After a difficult year last year (I apologise for no postings) I asked for 2017 to be full of new and exciting experiences and….wham!.. the universe came right back with its own humorous response…. ..Eels and Zampogna for you!

Eels or ‘anguille’ are pretty self-explanatory and they came mixed in with other deep-fried fish & prawns served as part of some delicious Venetian-style bar snacks called ‘cicchetti’ (pronounced ‘chick-etti’). We were taking a New Year’s break in Comacchio a small town south of Venice in the Po Delta – otherwise known, or rather unbeknownst to me, as the eel capital of Italy.

Zampogna on the other hand are not edible but are a type of ancient bagpipe from central and southern Italy made of goat hide and whose sound has been likened to a ‘tribe’ or flock of bleeting goat & sheep….bleeting in tune obviously!

What were Zampogna doing over here in Comacchio I wondered. The charismatic Ambrogio Sparagna and his band were on their annual Christmas & New Year tour – playing haunting ancient melodies to ensure that Italy’s pastoral culture is kept alive.

He and his band were staying in the same hotel as us on the canal front just 5 minutes walk from the concert hall – what luck as the temperature had dropped well into the minus degrees!

The hotel is well-known not only for its warm friendly atmosphere but also for its home-cooking. As we all gathered to eat that night around a roaring fire, we were offered ’anguilla’ in many guises including roasted or, as we had it, mixed with cabbage and a hint of cinnamon. I was slightly apprehensive I must say, but found it surprisingly delicate and utterly delicious. The band meanwhile were enjoying a hearty and noisy meal of roast eel and polenta. I can’t remember the name of the local red wine, but everyone certainly sampled a glass or three!

Apart from being able to buy marinated eel or fish on every corner, the town is beautiful…a little Venice and a dream for any photographer or cinematographer with its stunning light, reflections, views…..and history.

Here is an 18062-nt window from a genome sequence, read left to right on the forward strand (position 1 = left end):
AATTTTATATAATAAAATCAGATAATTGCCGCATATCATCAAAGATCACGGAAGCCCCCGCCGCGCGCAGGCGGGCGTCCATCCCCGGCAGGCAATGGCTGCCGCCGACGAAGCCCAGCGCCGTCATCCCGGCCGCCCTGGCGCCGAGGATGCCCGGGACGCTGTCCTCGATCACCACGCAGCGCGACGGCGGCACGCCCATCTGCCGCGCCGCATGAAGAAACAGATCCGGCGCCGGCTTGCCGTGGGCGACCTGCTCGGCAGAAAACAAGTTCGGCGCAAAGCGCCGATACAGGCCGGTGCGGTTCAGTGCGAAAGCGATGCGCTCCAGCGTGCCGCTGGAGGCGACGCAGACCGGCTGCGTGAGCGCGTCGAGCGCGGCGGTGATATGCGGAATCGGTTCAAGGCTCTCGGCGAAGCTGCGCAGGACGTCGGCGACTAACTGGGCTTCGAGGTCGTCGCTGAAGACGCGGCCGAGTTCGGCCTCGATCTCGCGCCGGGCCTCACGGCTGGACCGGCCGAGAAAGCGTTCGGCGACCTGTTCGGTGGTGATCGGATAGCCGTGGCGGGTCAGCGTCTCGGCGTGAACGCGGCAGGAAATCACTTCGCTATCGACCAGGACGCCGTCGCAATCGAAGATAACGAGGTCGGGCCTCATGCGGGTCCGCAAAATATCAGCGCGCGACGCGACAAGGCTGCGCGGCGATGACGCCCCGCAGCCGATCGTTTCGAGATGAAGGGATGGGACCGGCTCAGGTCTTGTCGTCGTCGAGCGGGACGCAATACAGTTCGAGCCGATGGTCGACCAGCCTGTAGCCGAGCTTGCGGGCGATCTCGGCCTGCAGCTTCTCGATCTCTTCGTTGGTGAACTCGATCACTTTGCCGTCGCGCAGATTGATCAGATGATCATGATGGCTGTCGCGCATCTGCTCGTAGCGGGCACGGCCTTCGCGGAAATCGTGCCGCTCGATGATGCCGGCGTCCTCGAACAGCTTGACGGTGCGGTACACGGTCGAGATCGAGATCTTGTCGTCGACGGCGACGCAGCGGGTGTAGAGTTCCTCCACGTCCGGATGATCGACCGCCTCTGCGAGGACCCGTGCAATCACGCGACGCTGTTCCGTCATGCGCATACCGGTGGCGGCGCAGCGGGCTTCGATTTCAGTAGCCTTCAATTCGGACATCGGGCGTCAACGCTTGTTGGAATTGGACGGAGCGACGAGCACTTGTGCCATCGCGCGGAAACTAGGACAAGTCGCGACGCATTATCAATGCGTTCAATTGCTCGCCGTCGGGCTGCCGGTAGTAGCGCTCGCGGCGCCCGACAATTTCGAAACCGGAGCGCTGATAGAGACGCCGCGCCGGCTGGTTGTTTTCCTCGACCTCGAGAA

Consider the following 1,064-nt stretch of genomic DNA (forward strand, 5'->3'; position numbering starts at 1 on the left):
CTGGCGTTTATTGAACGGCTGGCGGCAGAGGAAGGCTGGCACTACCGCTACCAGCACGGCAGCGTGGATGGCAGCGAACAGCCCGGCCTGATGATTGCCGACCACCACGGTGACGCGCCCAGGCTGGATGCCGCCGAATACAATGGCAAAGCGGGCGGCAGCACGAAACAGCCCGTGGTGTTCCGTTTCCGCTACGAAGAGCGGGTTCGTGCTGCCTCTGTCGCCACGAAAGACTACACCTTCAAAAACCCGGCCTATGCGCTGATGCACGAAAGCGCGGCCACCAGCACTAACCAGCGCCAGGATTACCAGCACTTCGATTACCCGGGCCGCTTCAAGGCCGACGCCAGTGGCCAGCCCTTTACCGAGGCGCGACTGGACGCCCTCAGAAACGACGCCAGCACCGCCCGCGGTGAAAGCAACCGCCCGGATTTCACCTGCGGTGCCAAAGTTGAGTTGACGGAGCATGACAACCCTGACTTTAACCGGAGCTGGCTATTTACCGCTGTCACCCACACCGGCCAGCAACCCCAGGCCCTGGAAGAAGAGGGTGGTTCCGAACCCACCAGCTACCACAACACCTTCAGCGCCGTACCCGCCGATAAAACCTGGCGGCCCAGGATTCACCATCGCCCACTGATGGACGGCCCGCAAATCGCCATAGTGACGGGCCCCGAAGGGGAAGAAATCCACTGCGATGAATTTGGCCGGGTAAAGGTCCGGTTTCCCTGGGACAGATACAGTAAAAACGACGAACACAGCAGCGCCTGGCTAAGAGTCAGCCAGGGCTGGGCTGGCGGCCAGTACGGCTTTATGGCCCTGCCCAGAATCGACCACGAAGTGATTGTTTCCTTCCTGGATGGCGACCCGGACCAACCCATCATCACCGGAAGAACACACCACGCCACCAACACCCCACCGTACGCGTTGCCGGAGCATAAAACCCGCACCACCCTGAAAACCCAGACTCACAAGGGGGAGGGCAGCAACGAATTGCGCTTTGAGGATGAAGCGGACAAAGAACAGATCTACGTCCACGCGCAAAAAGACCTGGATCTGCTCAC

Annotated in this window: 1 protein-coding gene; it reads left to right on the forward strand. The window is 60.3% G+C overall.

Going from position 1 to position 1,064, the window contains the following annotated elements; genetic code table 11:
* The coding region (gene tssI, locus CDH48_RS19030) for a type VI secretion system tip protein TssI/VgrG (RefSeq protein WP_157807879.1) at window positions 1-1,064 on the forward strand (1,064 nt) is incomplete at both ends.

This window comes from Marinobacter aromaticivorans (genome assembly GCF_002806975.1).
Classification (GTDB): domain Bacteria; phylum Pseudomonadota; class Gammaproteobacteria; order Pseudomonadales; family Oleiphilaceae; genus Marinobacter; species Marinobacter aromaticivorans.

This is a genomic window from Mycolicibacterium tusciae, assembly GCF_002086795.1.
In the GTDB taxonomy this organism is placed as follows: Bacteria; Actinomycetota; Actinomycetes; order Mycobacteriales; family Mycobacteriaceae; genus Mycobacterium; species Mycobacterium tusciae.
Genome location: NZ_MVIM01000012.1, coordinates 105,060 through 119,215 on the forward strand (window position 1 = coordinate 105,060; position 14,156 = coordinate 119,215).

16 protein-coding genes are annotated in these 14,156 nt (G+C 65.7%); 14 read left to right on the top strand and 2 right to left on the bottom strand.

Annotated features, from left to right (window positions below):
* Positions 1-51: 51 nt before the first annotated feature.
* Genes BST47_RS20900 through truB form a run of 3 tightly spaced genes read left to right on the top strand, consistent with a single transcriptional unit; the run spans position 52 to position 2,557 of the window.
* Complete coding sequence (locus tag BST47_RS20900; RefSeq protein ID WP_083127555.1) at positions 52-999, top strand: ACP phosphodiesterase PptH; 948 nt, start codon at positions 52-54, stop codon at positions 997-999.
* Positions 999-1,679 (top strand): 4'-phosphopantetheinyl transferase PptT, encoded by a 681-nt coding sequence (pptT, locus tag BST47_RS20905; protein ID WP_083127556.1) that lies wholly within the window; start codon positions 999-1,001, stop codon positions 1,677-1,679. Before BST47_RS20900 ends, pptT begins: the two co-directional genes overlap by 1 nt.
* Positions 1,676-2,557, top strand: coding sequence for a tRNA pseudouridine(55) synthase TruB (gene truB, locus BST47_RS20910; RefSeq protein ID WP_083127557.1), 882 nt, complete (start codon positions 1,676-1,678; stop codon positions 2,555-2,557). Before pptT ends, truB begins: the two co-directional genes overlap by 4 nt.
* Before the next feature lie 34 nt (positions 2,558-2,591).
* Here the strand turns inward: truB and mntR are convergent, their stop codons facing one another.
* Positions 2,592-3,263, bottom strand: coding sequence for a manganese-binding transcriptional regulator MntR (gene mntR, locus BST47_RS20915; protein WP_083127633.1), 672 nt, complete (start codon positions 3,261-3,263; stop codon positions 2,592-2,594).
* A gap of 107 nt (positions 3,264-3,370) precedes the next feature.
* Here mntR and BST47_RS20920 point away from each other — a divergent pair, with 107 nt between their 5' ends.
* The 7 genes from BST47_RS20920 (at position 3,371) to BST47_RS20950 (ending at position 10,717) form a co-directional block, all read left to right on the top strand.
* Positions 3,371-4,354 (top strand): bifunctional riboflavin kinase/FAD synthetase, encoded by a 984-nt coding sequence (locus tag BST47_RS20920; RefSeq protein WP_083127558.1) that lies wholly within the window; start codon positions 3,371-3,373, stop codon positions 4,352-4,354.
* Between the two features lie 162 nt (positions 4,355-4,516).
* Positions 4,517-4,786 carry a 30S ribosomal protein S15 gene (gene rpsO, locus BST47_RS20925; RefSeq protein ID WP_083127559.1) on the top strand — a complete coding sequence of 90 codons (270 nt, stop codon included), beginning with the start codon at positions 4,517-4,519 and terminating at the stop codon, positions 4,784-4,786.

I hesitate to mention Sophia Loren in the same breath as eels, but rumour has it that she was fascinated by eels and thus chose to star as a worker at an eel-pickling factory in Soldati’s film ‘La Donna del Fiume’, filmed here in Comacchio.
In the film you see the real-life atmospheric scenes of flaming walls of spit-roasting eels and when we went round the local museum, now housed in the same fish factory (Manifattura dei Marinati), we saw this bank of fireplaces. From October to December the twelve fireplaces are stoked up once more and you can eat roasted eels as they used to do.
We also watched black & white archive footage of traditional eel-fishing using the famed (in the eel world that is!) Comacchio fish weirs as traps. Once caught, the eels were netted out of the traps and stored in hand-woven baskets submerged in water.
When ready for pickling, the fishermen pulled out the eels, decapitated them (harsh viewing!), then handed them to the women. The women then skewered and roasted them on enormous spits before pickling them in vinegar, salt and water and storing in barrels or cans. A fascinating glimpse into Comacchio’s history.
One last piece of interesting ‘eel info’ comes from the Art world .. ……I had no idea there could be so many eel stories! A new theory has appeared recently concerning Leonardo da Vinci’s ‘Last Supper’ and the food Jesus and his disciples were eating.